granite, marble, tile and Silestone. The firm recently expanded its
facility, adding a new slab yard for customers to look through to
make their granite selection.
Starrow Enterprises, in Auburn, WA, still doesn’t sell its solid
surface and cultured marble, granite and onyx products to the
general public, though the firm has opened a “contractor’s
showcase” showroom, explains CEO Natalie Barnes. “The contractors
need a little bit more service, and they’re not getting it in the
home centers,” she explains.
The showroom just features the firm’s own products, and “it’s
been a very manufacturing-plant showroom.” Now, its moved some of
the active offices, so contractors can bring their customers in to
“Our showroom is [mostly] countertops,” says Ed Vangura,
president of Vangura Surfacing Products, in North Huntington, PA,
adding that Vangura also features such accompanying products as
sinks. “A showroom is a necessity with stone. You have to be able
to show the customer.”
Vangura has been in business for 30 years, and manufactures
laminate countertops, solid surface, granite and engineered stone.
It started out with laminates, picking up solid surface in 1984 and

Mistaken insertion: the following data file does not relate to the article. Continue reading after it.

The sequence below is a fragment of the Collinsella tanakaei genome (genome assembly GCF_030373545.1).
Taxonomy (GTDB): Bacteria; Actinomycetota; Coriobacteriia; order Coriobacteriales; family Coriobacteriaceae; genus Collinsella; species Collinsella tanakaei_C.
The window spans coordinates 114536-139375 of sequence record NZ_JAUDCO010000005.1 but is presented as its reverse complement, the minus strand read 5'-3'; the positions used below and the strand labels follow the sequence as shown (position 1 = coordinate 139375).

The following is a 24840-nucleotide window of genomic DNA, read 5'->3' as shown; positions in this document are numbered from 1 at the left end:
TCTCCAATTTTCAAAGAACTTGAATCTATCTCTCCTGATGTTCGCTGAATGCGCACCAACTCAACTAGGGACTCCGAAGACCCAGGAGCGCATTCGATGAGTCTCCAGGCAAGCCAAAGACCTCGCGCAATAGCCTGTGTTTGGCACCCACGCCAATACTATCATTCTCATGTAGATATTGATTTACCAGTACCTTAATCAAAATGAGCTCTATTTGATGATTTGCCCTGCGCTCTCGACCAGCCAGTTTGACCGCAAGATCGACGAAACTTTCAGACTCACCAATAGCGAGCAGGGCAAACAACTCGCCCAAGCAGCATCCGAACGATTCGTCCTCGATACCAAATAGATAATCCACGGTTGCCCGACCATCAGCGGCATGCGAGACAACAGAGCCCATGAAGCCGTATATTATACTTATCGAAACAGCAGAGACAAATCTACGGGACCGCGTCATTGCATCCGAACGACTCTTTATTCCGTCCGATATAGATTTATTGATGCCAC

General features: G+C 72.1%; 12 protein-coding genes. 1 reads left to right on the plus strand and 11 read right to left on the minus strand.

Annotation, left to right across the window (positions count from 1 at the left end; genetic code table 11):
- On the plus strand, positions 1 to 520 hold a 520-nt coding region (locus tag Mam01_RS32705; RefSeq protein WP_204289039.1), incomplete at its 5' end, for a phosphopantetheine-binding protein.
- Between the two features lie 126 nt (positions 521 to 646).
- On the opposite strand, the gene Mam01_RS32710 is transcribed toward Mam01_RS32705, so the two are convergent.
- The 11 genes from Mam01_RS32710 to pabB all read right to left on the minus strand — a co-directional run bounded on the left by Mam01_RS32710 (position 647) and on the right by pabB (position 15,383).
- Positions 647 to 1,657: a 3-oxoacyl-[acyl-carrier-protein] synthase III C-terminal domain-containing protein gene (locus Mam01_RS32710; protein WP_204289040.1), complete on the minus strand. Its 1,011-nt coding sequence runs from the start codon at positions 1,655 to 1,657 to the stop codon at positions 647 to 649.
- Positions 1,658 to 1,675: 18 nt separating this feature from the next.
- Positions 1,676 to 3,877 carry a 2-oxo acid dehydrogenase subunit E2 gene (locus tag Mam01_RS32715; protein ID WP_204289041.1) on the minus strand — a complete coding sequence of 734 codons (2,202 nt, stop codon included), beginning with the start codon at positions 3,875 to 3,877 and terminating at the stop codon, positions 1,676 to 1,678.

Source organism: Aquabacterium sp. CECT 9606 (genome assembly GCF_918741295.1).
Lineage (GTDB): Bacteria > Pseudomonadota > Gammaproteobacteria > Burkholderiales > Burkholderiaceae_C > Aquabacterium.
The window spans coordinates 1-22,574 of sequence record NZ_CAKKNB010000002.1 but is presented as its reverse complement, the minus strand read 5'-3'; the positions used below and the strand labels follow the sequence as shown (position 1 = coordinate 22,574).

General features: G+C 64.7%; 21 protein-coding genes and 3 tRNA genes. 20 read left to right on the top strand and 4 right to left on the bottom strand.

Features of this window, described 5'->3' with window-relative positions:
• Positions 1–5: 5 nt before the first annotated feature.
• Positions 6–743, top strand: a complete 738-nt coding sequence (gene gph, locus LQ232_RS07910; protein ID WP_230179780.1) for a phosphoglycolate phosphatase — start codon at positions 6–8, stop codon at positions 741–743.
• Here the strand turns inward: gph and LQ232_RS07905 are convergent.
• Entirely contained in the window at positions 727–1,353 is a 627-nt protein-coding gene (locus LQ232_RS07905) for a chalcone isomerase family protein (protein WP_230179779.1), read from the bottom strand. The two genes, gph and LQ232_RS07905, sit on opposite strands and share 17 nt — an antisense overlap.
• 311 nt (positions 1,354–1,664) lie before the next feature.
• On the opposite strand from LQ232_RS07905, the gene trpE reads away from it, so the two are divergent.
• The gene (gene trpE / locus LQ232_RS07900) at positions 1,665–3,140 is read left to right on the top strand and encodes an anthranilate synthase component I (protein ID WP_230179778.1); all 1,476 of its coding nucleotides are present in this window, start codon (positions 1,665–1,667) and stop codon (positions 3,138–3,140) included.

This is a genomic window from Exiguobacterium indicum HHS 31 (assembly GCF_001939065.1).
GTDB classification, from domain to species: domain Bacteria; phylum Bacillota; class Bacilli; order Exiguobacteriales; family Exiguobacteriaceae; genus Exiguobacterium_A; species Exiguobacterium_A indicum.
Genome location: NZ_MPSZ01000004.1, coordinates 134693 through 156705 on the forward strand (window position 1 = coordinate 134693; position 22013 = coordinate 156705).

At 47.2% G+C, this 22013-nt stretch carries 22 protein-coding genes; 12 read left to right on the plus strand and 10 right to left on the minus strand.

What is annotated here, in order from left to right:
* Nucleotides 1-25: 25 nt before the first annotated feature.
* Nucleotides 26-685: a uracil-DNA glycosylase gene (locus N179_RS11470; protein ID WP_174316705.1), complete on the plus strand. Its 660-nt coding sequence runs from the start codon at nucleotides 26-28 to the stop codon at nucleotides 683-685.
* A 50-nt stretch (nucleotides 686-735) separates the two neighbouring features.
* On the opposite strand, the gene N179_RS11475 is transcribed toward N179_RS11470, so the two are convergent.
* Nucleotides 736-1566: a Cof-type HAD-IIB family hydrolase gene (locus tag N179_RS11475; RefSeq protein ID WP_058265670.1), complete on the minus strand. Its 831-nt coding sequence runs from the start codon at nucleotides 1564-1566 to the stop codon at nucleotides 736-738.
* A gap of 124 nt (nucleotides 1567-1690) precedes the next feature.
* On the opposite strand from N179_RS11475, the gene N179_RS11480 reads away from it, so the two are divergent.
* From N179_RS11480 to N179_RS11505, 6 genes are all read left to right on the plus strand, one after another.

granite in 1995. The latter required a big investment in tools, but
the firm was prompted to get into natural stone because of many
requests from its dealer base, Vangura explains.
Bill Hanvey, president and production manager of CalCustom, in
Santee, CA, notes that his company is also considering expansion
into natural stone. In business since 1971 with an emphasis on cast
polymer (cultured marble), “We’ve pushed our company as a single
source that can provide all [customers’] bath and kitchen
[countertop] needs in one package,” he explains. “Consequently, we
almost have to be in the natural stone business at some point.” In
the meantime, his company has grown from two to 110 employees, and
increased its product line to include bathtubs, showers,
backsplashes and sinks.
Pluses and Minuses
The biggest advantage of offering both fabrication and showroom is
financial security, dealer/fabricators maintain. “Especially with
the economic times we have right now, production builders are
slowing down dramatically,” explains Crooks. “So, we want to make
sure we also have strengths in the remodel and residential and
“When kitchens and housing are low, commercial will be high,”
agrees Bucciarelli. “It gives us a constant source of
Ability to control the product was the other big advantage cited
by multi-tasking clients. “We are able to make specialty items,”
explains Bucciarelli. “In our commercial work, we do a lot of
reception desks, nurse stations, media centers. That gives us the
background to do some really great designs for, say, a kitchen